If you do work from home, even on occasion, make sure that both the company and the employee have the necessary infrastructure in place. “Over-communicate to your team and your leadership,” suggests Dow. “Building online communities requires a lot of uphill boulder pushing, so make sure people know what your day-to-day activities are and why they are still important to the success of the team.” Parker gave the same advice: “I think setting up regular status calls is key so that everyone knows what’s going on with every piece of work.”
The tools for facilitating that easy communication don’t have to be complicated. Our experts cited commonplace platforms such as Google Hangouts, Skype, and instant messaging for conducting their meetings. Pedde relies on Dropbox for her work, while Dow suggested making specialized tools for tracking timesheets, client tickets, and analytics available to remote workers.
Parker highlighted one of the final key reasons that a community manager should have the option to work from home. “As community managers, we are expected to be connected to social media and what’s happening around the clock, no matter where we are,” she said. The position often involves hours outside the traditional 9 to 5, so freeing up a community manager to do his or her job at home removes the time spent commuting and can let the person focus on the tasks at hand. “I think the nature of social media itself helps lend the job to working from anywhere,” Parker said. “As long as there’s an internet connection, community managers can monitor, craft content, and interact with their communities.”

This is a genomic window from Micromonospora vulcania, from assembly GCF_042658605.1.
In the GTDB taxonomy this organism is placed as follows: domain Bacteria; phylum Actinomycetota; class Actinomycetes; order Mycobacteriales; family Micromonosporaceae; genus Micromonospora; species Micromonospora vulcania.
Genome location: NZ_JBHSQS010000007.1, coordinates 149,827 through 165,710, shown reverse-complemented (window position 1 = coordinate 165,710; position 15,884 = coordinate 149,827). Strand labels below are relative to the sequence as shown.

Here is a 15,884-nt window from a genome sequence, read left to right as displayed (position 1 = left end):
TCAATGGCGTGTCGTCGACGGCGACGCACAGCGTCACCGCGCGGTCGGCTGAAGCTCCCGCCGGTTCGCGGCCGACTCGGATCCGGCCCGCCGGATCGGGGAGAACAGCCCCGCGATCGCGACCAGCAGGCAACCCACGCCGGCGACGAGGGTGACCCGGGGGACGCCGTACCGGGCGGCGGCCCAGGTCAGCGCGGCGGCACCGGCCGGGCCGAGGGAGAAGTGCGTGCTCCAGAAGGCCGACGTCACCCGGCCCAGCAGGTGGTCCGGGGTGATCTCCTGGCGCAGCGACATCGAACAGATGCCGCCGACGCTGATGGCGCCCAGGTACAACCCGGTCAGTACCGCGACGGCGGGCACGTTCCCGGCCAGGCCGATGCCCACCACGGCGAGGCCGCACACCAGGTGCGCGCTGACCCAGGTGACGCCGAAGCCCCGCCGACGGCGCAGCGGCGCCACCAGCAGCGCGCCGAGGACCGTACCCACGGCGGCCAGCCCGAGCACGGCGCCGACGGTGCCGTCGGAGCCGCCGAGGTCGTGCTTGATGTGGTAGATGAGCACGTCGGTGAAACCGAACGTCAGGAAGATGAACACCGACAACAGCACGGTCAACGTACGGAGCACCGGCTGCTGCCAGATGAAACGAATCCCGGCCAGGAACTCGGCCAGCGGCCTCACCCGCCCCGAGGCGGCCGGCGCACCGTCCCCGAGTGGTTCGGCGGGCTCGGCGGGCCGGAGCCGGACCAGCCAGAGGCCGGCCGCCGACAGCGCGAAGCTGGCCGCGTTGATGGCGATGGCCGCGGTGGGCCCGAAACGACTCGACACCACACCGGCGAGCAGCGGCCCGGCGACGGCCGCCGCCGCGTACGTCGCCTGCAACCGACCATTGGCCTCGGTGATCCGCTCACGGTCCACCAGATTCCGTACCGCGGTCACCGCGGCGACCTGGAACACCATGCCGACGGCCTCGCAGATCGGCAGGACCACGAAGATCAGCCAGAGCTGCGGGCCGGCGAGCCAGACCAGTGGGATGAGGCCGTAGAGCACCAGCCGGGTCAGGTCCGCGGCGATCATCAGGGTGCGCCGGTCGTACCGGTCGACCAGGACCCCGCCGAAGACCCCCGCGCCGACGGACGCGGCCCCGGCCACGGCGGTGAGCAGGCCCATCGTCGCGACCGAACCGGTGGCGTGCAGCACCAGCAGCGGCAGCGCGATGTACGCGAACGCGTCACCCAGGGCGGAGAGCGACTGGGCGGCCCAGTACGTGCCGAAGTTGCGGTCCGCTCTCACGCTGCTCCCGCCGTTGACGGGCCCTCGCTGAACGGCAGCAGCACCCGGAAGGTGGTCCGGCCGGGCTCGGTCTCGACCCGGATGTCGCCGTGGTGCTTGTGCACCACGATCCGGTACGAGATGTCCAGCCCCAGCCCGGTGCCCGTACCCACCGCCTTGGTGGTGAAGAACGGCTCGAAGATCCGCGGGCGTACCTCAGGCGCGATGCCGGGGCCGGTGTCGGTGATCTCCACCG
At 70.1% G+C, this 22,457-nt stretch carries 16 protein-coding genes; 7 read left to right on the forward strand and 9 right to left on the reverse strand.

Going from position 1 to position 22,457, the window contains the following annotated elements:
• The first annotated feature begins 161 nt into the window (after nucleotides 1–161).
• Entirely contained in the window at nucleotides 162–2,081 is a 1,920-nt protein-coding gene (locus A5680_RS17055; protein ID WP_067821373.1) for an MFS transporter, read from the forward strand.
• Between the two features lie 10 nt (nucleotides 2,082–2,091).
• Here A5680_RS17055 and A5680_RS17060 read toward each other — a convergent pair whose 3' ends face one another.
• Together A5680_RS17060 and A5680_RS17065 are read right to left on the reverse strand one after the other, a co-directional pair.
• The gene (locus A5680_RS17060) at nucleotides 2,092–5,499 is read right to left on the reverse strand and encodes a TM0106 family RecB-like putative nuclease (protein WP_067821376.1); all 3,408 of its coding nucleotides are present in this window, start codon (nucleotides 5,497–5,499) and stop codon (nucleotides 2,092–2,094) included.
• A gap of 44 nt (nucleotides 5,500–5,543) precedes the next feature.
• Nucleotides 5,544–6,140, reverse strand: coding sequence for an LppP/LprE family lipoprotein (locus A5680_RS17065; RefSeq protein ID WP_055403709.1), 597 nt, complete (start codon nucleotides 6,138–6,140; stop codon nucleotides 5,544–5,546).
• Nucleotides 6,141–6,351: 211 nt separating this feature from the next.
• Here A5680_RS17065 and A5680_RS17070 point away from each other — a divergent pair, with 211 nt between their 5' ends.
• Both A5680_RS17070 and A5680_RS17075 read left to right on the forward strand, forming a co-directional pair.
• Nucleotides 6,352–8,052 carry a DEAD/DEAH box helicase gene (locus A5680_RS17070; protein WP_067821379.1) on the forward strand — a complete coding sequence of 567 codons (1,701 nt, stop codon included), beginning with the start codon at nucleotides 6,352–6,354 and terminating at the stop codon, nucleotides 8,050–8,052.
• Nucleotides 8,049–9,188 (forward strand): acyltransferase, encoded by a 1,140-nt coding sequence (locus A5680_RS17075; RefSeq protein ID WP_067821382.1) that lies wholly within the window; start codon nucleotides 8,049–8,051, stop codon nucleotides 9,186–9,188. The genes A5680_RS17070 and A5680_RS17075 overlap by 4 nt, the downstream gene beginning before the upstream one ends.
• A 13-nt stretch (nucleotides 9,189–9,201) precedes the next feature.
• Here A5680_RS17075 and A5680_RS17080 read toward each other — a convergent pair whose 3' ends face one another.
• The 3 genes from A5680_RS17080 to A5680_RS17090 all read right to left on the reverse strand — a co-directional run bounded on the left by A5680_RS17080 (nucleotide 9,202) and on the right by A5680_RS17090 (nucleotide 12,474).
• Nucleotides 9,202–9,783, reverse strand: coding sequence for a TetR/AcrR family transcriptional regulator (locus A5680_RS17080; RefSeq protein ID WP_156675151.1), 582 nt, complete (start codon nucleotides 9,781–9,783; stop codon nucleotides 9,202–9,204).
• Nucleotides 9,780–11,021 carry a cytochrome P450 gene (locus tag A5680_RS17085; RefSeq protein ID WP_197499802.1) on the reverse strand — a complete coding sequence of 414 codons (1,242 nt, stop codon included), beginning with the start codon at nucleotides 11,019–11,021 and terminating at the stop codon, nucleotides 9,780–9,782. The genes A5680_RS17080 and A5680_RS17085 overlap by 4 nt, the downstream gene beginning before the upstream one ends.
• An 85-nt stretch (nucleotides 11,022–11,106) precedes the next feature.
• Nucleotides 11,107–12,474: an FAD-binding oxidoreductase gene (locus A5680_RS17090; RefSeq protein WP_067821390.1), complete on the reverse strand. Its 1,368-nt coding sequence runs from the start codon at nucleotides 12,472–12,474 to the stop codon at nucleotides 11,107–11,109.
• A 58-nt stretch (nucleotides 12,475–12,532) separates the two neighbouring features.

Conclusions and Tips
Dow’s earlier comment about Agile and SCRUM workplace models highlights the most important facet to the question of whether your community managers should be able to work from home. The subject falls under the broad umbrella of company culture, and there is no one-size-fits-all answer to those questions. Whether your community managers work from home depends on the broader structure and culture of your organization. Your brand will need to consider your choices about structure, leadership, and character to determine whether having remote employees is a help or a hindrance.
When you’re hiring a community manager, be sure to talk about whether working remotely is an option that you encourage in your company culture. Be clear about when working from home is allowed and when your employees are expected to put in face time. Also, try to be frank about the time commitment you’ll want from your manager; if you want him or her on call 24/7, it may be easier for him or her to have some work-from-home flexibility.
For those of you pursuing work as community managers, know whether or not you’re able to work well from home. It takes extra discipline to stay on task. Not everyone has that discipline, but others flourish when they’re allowed more flexibility with their location or hours. Do a little self-analysis before suggesting an alternative work situation. You’re not served at all by an arrangement that doesn’t play to your strengths.
Our experts had some final advice for community managers who want to work remotely, either some or all of the time. Parker suggested staying involved in the local community. “I think one of the benefits of working from an office is that you’re naturally staying current with things because you’re having conversations,” she said. “If you’re working remotely, make sure you’re having those same conversations elsewhere so you can trade experiences and validate that you’re on track with what you’re doing!”
Dow again emphasized that arranging a Skype or phone meeting can help strengthen a relationship with distance. “Often as online workers, we forget people still like to hear a voice, see your face — it helps build stronger teams.”
Do you have a community manager working from home? Share your experiences in the comments below!